Watch out for the wet patches!

Watch out for the wet patches!

It is called tinea pedis or athlete’s foot when it affects the feet.

Cause: It is a fungal infection and settles between the inter-digital spaces on the feet. It is caused by the fungus — trichophyton rubrum. This fungus is a dermatophyte, which means that it can invade the superficial layers of the skin with the help of enzymes (keratinases) and reside there.

Symptoms: The most common symptoms include itchy,  scaly lesions in the feet which turn into ulcers if left untreated. There is also a painful fissure that can erupt, between the toes. Unlike other ringworm infections which rarely cause pain, tinea pedis can cause significant pain due to ulceration and fissuring.

Different presentations: Tinea pedis can be  present in four varieties in the human body.

*Interdigital type; where there is redness, fissures and scaling between the toes.
*Chronic hyperkeratotic type; where there is diffused thickening and redness of the skin with minimal scaling.
*Inflammatory type; where there are painful itchy fluid-filled lesions.
*Ulcerative type; with ulcers and erosions in the web spaces, often with associated secondary bacterial infection.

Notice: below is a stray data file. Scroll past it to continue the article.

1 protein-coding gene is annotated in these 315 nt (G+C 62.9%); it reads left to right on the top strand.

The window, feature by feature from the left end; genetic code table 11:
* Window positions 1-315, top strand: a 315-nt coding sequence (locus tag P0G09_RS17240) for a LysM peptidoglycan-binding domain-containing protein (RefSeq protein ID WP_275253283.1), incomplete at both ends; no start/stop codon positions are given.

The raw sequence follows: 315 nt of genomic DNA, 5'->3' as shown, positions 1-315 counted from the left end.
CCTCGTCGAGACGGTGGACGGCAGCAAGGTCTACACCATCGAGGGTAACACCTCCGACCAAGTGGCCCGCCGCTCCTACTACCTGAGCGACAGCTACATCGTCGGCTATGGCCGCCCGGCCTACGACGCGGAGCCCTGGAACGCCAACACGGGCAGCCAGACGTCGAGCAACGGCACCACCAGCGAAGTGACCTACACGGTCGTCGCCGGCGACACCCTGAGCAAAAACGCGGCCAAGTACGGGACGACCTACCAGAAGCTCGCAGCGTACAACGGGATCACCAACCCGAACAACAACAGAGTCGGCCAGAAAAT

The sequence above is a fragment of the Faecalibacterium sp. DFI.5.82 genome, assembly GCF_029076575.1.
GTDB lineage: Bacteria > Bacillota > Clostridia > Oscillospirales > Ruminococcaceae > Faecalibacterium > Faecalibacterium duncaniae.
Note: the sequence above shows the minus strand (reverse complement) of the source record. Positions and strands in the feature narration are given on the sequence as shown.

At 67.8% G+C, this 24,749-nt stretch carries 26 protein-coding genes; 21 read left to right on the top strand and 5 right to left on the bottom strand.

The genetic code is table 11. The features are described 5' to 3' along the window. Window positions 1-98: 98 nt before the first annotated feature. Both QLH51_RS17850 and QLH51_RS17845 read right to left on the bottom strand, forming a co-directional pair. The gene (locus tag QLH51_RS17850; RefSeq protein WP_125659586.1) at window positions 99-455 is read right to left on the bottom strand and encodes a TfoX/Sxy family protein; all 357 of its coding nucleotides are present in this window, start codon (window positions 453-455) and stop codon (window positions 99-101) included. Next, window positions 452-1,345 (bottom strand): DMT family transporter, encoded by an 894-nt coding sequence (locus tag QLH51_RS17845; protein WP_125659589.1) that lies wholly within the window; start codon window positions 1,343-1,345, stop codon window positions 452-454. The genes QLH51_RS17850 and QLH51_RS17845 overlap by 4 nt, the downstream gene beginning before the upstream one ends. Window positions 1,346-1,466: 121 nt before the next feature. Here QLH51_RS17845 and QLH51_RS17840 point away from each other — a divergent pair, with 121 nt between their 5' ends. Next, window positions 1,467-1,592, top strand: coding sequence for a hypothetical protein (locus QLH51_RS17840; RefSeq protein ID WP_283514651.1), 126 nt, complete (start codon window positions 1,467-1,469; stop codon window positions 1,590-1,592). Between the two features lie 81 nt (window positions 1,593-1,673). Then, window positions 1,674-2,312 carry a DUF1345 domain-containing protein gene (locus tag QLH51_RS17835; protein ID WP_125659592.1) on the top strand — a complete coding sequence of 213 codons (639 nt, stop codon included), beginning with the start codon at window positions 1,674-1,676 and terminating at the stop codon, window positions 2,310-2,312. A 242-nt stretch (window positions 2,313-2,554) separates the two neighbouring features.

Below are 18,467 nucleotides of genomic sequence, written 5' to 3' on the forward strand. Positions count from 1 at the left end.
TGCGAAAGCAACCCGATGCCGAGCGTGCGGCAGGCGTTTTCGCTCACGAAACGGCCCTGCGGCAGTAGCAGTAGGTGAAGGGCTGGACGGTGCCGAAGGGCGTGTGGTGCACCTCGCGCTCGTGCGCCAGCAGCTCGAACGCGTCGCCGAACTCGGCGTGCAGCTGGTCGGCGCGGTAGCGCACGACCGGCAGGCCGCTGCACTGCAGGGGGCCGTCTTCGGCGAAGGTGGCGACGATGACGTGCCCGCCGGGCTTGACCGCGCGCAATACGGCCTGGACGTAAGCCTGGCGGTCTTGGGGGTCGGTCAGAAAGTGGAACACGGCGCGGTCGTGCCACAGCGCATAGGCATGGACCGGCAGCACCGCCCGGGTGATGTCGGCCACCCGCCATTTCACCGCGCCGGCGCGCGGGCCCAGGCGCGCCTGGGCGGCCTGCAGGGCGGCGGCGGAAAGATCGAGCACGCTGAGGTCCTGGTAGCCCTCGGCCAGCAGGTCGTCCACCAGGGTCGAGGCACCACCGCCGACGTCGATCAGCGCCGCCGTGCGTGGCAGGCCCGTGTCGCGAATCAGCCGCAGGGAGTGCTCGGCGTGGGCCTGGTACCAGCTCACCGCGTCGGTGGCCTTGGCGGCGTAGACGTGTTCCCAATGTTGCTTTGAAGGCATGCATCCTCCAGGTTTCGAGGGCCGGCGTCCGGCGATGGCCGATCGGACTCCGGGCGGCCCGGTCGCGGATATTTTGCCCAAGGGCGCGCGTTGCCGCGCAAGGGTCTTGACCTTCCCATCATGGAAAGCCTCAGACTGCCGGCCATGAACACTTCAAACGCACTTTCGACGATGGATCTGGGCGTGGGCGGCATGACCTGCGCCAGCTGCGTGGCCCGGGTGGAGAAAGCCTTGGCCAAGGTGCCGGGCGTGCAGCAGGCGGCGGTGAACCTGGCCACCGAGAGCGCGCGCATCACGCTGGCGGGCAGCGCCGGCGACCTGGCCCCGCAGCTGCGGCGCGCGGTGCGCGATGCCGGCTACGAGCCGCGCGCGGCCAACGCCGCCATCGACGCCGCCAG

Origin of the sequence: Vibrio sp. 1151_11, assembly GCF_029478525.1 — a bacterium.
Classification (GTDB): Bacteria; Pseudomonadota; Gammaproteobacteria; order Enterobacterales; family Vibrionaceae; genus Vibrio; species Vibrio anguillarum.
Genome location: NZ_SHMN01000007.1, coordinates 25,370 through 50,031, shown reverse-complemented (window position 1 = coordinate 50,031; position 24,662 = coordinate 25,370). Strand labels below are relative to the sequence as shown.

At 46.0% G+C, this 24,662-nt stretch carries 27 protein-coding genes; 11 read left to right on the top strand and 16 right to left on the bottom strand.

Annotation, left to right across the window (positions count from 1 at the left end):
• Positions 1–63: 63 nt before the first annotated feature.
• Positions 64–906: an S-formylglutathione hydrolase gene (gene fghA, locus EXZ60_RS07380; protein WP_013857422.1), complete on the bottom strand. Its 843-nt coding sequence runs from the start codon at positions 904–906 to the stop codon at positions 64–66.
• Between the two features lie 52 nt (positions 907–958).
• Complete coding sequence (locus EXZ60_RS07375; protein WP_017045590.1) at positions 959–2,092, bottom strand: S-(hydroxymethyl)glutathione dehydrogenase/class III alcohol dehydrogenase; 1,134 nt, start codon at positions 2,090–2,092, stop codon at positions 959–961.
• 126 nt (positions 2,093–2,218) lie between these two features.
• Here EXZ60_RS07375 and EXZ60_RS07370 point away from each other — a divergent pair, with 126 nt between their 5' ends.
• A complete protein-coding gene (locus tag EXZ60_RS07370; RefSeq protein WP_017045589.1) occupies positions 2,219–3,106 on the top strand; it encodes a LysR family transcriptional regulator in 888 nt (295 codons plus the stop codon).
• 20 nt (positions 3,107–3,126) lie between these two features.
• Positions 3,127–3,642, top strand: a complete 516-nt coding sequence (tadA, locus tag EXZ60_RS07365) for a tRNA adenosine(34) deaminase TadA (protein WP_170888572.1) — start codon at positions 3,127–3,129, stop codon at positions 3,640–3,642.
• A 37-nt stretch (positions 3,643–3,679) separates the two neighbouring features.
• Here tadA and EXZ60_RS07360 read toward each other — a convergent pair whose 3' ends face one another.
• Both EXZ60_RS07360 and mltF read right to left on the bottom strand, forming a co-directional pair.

When you come across such lesions which are very common during a wet climate, it is wise to consult  a doctor and take measures to keep the feet clean and free of germs. In the meantime, rule out other conditions that mimic this disease, rather than resorting to use over-the-counter medication, that are easily available. A condition such as tinea pedis requires timely attention and care.

Do’s:

*Maintain good foot hygiene
*Keep feet dry
*Wash your feet clean once you are back home from the rain
*Swimmers make sure that the pool you use is hygienic
*Consult your doctor before using a medication

Dont’s:

*Avoid walking barefoot in muddy water
*Avoid occlusive footwear like shoes which favour moisture
*Avoid sharing towels and footwear with others.

Ointments containing anti-fungal drugs like Clotrimazole, Terbinafine are commonly used, but if the infection has spread over a large area, oral antibiotics may be used. A common cause for the disease to reappear is if the patient discontinues treatment when the symptoms decrease. Have patience. Use the medicine for a week after all the lesions disappear so that you get rid of the disease completely.

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